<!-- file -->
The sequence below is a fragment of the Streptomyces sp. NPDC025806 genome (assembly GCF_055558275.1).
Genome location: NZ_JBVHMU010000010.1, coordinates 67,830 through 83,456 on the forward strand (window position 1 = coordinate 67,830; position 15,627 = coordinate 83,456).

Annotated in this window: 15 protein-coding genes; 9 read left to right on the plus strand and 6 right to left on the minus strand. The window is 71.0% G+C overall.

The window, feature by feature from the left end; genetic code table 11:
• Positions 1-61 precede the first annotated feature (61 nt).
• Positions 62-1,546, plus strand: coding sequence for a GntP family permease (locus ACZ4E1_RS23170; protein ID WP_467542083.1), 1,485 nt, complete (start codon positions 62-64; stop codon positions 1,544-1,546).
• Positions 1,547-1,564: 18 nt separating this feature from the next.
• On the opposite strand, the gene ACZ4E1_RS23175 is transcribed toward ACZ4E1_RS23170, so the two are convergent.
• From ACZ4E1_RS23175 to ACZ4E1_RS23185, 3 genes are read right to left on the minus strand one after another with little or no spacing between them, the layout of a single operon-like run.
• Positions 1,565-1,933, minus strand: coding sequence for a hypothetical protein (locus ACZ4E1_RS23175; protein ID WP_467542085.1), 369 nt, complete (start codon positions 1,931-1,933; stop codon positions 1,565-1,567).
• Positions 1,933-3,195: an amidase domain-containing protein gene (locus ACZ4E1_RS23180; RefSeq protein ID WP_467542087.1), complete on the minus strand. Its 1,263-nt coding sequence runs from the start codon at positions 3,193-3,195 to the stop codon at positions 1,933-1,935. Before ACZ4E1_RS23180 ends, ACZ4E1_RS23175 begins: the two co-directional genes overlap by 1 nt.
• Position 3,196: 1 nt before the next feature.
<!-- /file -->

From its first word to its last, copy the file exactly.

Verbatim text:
The sequence below is a fragment of the Streptomyces sp. NPDC025806 genome (assembly GCF_055558275.1).
Genome location: NZ_JBVHMU010000010.1, coordinates 67,830 through 83,456 on the forward strand (window position 1 = coordinate 67,830; position 15,627 = coordinate 83,456).

Annotated in this window: 15 protein-coding genes; 9 read left to right on the plus strand and 6 right to left on the minus strand. The window is 71.0% G+C overall.

The window, feature by feature from the left end; genetic code table 11:
• Positions 1-61 precede the first annotated feature (61 nt).
• Positions 62-1,546, plus strand: coding sequence for a GntP family permease (locus ACZ4E1_RS23170; protein ID WP_467542083.1), 1,485 nt, complete (start codon positions 62-64; stop codon positions 1,544-1,546).
• Positions 1,547-1,564: 18 nt separating this feature from the next.
• On the opposite strand, the gene ACZ4E1_RS23175 is transcribed toward ACZ4E1_RS23170, so the two are convergent.
• From ACZ4E1_RS23175 to ACZ4E1_RS23185, 3 genes are read right to left on the minus strand one after another with little or no spacing between them, the layout of a single operon-like run.
• Positions 1,565-1,933, minus strand: coding sequence for a hypothetical protein (locus ACZ4E1_RS23175; protein ID WP_467542085.1), 369 nt, complete (start codon positions 1,931-1,933; stop codon positions 1,565-1,567).
• Positions 1,933-3,195: an amidase domain-containing protein gene (locus ACZ4E1_RS23180; RefSeq protein ID WP_467542087.1), complete on the minus strand. Its 1,263-nt coding sequence runs from the start codon at positions 3,193-3,195 to the stop codon at positions 1,933-1,935. Before ACZ4E1_RS23180 ends, ACZ4E1_RS23175 begins: the two co-directional genes overlap by 1 nt.
• Position 3,196: 1 nt before the next feature.